How Does Social Media Affect a Human Resources Professional?
At the local social networking site recently, a search for computer programmers was conducted online. Within a week, the site received nearly a 100 profiles of suitable candidates.
“Online social platforms such as blogs, podcasts, social networking sites, widgets, and RSS feeds are all changing the way we work and connect to our colleagues, says a global study on Internet usage conducted by media buying agency LodeStar Universal.
According to technology and market research firm Forrester Research, demand for Web 2.0 tools such as wikis is expected to grow manifold over the coming years. It is a trend mirrored at IBM, where wikis have emerged as a virtual replacement for conference calls, with more than 125,000 registered users now using IBM’s WikiCentral, according to a Live Mint report.
However, social media tools need to be used right in order to deliver their full benefits. Google is a master at that, and other corporates need to emulate the search giant’s example.
Late adopters of technology
HR professionals are often late-adopters of technology, especially anything to do with social media. But used right, it can be a very powerful channel for scouting fresh test, recruitments, training, making company announcements etc., and engaging employees in a thousand other creative ways.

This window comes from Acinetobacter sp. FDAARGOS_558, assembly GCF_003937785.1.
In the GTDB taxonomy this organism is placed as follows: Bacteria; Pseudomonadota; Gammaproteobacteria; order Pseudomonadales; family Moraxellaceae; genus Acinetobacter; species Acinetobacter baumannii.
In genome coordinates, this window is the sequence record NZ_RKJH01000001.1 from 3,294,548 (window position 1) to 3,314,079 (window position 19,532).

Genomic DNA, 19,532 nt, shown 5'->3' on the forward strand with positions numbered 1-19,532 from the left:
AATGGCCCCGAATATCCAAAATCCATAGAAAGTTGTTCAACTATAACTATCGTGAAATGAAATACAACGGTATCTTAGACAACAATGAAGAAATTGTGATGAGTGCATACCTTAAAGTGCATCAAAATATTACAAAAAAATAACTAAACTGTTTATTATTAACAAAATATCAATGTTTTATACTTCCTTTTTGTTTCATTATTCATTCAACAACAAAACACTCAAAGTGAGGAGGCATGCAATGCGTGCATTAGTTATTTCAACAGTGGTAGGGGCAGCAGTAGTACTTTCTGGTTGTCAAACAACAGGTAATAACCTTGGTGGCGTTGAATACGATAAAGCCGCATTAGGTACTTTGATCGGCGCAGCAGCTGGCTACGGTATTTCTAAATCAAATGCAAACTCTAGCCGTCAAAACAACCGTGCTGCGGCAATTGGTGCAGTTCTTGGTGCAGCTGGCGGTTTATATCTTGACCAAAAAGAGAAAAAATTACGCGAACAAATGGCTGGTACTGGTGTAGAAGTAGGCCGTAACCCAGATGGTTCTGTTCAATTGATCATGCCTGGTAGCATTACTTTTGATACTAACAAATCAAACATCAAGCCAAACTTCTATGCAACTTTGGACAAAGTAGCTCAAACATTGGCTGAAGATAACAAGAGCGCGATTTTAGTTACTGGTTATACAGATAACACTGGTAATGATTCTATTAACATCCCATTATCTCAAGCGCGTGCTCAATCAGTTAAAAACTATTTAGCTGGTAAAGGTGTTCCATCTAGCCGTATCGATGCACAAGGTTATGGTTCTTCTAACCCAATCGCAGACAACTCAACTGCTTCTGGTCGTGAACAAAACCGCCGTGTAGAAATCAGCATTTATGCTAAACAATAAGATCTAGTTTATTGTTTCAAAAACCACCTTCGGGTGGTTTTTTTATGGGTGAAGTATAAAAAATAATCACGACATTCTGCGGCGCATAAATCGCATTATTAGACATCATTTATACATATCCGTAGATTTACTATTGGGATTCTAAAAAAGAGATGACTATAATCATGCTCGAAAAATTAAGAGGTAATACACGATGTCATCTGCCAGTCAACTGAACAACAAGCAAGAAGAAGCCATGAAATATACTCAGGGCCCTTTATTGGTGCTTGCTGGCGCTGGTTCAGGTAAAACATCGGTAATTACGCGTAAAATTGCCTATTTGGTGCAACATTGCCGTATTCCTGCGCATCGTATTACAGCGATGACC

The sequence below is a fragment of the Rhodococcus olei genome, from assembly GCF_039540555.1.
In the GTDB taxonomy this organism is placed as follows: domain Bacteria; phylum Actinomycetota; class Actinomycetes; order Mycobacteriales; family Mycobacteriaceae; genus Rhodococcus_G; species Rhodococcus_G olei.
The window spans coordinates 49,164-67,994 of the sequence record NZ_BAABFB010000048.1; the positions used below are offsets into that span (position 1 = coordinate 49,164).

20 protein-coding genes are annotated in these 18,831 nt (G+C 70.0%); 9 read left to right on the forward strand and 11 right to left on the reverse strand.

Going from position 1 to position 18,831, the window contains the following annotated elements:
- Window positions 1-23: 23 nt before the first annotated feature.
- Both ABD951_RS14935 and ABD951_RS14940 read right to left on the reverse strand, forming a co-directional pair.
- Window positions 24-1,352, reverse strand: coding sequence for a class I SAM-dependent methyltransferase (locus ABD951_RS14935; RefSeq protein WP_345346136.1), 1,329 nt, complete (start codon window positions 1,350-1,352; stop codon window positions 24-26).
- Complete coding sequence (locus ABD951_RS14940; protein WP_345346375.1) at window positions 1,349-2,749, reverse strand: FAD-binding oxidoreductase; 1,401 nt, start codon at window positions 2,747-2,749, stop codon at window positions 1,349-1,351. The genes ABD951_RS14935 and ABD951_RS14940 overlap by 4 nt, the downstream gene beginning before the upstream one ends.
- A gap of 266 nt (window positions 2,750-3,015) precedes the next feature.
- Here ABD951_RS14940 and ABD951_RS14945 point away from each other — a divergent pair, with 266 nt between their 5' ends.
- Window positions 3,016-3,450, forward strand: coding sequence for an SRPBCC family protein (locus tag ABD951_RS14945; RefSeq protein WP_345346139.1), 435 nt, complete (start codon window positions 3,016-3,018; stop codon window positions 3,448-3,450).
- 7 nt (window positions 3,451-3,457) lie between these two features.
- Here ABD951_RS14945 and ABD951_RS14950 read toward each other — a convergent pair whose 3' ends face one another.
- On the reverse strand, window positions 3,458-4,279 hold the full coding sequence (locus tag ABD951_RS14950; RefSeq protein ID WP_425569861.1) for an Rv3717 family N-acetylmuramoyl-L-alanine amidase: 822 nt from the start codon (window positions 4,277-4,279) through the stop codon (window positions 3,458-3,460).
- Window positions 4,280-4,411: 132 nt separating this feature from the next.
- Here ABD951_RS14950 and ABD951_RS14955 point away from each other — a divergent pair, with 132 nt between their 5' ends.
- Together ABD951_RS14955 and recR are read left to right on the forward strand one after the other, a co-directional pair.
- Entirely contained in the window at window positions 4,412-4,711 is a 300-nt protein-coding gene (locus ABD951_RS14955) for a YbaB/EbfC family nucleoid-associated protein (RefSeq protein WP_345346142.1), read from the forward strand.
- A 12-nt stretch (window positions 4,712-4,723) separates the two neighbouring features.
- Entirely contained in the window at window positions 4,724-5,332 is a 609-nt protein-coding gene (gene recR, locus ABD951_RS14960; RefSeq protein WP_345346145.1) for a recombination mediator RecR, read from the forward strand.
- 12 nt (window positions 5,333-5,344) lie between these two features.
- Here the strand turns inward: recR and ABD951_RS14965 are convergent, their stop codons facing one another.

Social media can help you cast your net wider for talent.
Here is how you can use online conversations to fish for the right candidate. The biggest benefit is that you can study their online profiles to check fitment into a particular role or organization culture.
Training & Development
You can also use the existing training modules on platforms like LinkedIn and Slideshare to expand learning options and create a collaborative learning environment that is delightfully unstructured and informal.
Announcing organizational changes
From the bearer of distressing news, HR managers are now channelizing happy news as well that impacts employee relations. Social media platforms like Twitter allow human resource managers to efficiently broadcast announcements to large pools of employees and diffuse the threat of a rumor running overtime, during crisis time. These platforms, whether hosted on Twitter or the company’s intranet, also facilitate Q&A sessions after a new policy change has been announced.
Soliciting employee feedback
Human resource are meant to measure and improve employee performance. With online social platforms this can be accomplished in the most transparent manner, possible. Banning social media surging during office hours would be akin to throwing the baby away with the bath water. This is the perspective that has to fall in place.